Monday, April 7, 2008

Tuesday’s Surf – Morning fun…afternoon winds

Tuesday is looking surfable…at least in the morning.

So there will be some surf on Tuesday…we will have a mix of WNW energy (mostly local windswell and a bit of long-period NW energy from 290+) and some S-SW swell that is holding in the background.

Most spots will be around knee-chest high. Standout breaks, mostly in San Diego, Ventura, parts of Orange County, and the South Bay will have some shoulder high sets in the morning.

Conditions in the morning should be OK…there is supposed to be an eddy keeping the winds light along the coast…maybe a touch of SW for San Diego and a bit of N-NW for Santa Barbara but lighter in Ventura, LA, and the OC. The tide will be a bit of an issue in the middle of the day but we should have a decent tide push for the dawn patrol. Strong onshore winds are expected by the afternoon…maybe even a few showers for the northern areas.

For the most part I think we can all get out and pick off a few fun ones Tuesday morning…about the only thing that I am a little worried about is the wind. We are going to be pretty dependent on the eddy to shut down the onshore winds…or at least lesson the effect enough to give us rideable surf. So a lot is going to depend on exactly where the eddy decides to anchor itself.

Personally I am going to wake up and check the cameras in the morning, maybe wait for a couple of text messages from my dawn patrol buddies before totally committing to a surf session (can you say lazy…hahahaha). Another good resource is the COAMPS Southern California Wind Analysis…the post an update around 5am, which is close enough to sunrise to still be applicable. Here is a shot of this mornings update…you can see the strong winds in the outer waters and then variable winds (set up by the eddy) close to shore.

Here is the link if you want to check it out live tomorrow!


kaser_one said...

I'm curious as to why the winds are so hard to predict. I've yet to find a good surf forecasting site that ties in better accuracy on their wind predictions.

Being the early riser that I am (4am) I've found that
has given me the most accurate, live data.

pushingtide said...

Tide push!

Adam Wright said...

That weather underground map is a good one.

The only thing that I don't like about it is that it doesn't give you the bigger picture that the model gives end up missing a bigger wind pattern that will define conditions for the rest of the day. Probably using them in tandem would be the best way to least for the morinng report.

As far as forecasting winds...they are pretty difficult, particularly when you are trying to cover a small dynamic area like the Southern California Bight.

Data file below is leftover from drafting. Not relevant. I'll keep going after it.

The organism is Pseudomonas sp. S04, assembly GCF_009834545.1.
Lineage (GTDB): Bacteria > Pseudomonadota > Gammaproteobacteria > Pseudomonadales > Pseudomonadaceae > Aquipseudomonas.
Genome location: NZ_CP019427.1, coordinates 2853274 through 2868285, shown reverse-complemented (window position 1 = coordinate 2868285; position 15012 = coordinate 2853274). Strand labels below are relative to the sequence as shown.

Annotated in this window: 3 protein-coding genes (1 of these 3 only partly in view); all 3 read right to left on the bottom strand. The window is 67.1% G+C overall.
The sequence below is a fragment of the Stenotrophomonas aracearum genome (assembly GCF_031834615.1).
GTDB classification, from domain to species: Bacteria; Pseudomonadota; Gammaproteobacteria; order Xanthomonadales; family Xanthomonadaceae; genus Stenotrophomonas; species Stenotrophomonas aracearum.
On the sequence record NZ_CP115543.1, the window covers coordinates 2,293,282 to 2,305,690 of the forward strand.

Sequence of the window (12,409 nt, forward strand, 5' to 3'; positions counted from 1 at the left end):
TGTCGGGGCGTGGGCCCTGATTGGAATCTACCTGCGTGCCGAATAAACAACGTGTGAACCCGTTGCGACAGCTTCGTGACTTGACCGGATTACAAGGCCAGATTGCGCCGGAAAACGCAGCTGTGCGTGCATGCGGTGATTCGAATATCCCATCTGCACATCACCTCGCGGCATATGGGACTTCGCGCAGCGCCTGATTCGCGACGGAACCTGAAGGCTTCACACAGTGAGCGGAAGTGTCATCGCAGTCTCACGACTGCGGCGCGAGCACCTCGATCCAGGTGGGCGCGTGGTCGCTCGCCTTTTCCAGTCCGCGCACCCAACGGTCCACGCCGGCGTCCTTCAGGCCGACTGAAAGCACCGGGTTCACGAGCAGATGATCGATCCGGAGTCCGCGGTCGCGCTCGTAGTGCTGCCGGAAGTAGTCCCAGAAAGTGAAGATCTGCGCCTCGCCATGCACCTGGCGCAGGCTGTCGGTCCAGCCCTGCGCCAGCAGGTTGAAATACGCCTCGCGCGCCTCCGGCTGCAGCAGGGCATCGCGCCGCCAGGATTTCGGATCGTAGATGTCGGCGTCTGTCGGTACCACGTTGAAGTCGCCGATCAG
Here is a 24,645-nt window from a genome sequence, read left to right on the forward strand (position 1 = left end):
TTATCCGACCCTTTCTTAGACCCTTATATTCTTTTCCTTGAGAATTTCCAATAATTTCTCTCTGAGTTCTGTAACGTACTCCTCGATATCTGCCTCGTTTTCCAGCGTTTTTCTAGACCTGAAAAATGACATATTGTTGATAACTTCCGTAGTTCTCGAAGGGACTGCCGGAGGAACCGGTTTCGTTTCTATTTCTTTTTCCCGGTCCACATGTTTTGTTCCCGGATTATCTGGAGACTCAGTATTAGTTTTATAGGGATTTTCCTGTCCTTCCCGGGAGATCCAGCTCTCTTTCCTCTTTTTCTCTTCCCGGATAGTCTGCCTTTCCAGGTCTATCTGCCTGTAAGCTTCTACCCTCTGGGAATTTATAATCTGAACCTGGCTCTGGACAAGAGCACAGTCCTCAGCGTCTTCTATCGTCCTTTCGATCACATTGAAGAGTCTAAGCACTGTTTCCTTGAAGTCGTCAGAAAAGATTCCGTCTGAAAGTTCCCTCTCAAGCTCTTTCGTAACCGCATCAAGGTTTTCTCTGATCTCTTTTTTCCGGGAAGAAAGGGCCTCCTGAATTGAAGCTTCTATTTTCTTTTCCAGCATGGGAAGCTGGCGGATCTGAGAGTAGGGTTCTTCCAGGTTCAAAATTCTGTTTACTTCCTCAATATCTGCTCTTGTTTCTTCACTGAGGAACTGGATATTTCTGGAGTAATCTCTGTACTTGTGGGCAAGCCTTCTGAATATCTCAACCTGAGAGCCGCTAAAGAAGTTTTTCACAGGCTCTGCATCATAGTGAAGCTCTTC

Lots of times, from a forecasting standpoint you are basically taking a "snapshot" of the current scenario, which most of the time is fairly accurate. But because the real world is fluid and in a constant state of change your forecast is basically compromised the second you post it.

The Socal eddy in particular is sort of a bitch to get a good grasp on. The eddy's strength and positioning are determined by the angle/speed of the winds coming past Point Conception & the costal also is partly driven by temperature variations between the sea, land, and airmass. The catch-22 is that the eddy itself changes all those variables, doing things like cooling off some areas, shifting back and forth as the winds in the outer waters are redirected by its formation.

Another issue is that most people don't need to have a very tight, granular veiw of local wind patterns. It doesn't effect them...why should they care if the wind is 10-knots out of the W or 10-knots out of the NE...(naturally a surfer would care, those two wind directions mean the difference between offshore and junky conditions.) So the NWS/NOAA hasn't really built a forecast model tight enough to get a good local view of the is much more concerned about the bigger scale systems.

Sorry about the long-drawn out answer but when you boil it down...eddy winds are so fluid that they can be tricky...I would put about 60-65% confidence in a 24hour forecast...and about a 75% confidence in a 12 hour forecast...but I am a little conservative.

kaser_one said...


don't apologize for any long drawn out answers. i think alot of us that are involved, suck up as much detailed data as possible, keep it coming!

i appreciate the detailed answer, it gives a better understanding of those farking winds that are such a pain in the arse sometimes.

srfnff said...

What K1 said! The METOC Surface Winds Vectors chart is really good, I tried to find it's mate for NorCal but I don't think it exists. Thanks Adam for turning me on to "wind eddys." That explained a lot about this one particular area that I surf a lot and why the wind direction doesn't correspond to the larger area wind pattern.

For wind I do a lot of "hindcasting," i.e. what it was like yesterday unless the general weather pattern has changed, and I find that out through daily NWS observations.

Keep it coming, I've already learned a ton from your blog.